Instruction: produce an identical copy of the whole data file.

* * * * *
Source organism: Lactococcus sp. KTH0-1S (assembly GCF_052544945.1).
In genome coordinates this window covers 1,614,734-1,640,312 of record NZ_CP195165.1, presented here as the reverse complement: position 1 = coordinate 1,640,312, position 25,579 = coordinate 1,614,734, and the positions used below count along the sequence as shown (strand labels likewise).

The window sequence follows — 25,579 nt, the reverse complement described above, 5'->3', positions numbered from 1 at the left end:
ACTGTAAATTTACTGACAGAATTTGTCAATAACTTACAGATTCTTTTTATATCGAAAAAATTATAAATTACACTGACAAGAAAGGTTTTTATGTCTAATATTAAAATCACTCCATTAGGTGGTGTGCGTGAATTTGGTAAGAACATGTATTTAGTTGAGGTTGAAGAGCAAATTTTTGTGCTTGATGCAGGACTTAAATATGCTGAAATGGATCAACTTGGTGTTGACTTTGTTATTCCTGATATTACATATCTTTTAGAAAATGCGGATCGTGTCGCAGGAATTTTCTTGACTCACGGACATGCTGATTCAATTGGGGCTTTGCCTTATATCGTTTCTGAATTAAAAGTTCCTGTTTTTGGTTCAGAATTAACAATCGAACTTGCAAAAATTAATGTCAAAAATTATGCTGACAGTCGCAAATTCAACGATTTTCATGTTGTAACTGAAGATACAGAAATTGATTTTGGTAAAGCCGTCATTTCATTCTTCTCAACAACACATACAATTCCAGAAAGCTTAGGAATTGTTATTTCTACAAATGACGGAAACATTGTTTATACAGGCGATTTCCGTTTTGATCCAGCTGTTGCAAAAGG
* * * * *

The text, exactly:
Source organism: Lactococcus sp. KTH0-1S (assembly GCF_052544945.1).
In genome coordinates this window covers 1,614,734-1,640,312 of record NZ_CP195165.1, presented here as the reverse complement: position 1 = coordinate 1,640,312, position 25,579 = coordinate 1,614,734, and the positions used below count along the sequence as shown (strand labels likewise).

The window sequence follows — 25,579 nt, the reverse complement described above, 5'->3', positions numbered from 1 at the left end:
ACTGTAAATTTACTGACAGAATTTGTCAATAACTTACAGATTCTTTTTATATCGAAAAAATTATAAATTACACTGACAAGAAAGGTTTTTATGTCTAATATTAAAATCACTCCATTAGGTGGTGTGCGTGAATTTGGTAAGAACATGTATTTAGTTGAGGTTGAAGAGCAAATTTTTGTGCTTGATGCAGGACTTAAATATGCTGAAATGGATCAACTTGGTGTTGACTTTGTTATTCCTGATATTACATATCTTTTAGAAAATGCGGATCGTGTCGCAGGAATTTTCTTGACTCACGGACATGCTGATTCAATTGGGGCTTTGCCTTATATCGTTTCTGAATTAAAAGTTCCTGTTTTTGGTTCAGAATTAACAATCGAACTTGCAAAAATTAATGTCAAAAATTATGCTGACAGTCGCAAATTCAACGATTTTCATGTTGTAACTGAAGATACAGAAATTGATTTTGGTAAAGCCGTCATTTCATTCTTCTCAACAACACATACAATTCCAGAAAGCTTAGGAATTGTTATTTCTACAAATGACGGAAACATTGTTTATACAGGCGATTTCCGTTTTGATCCAGCTGTTGCAAAAGG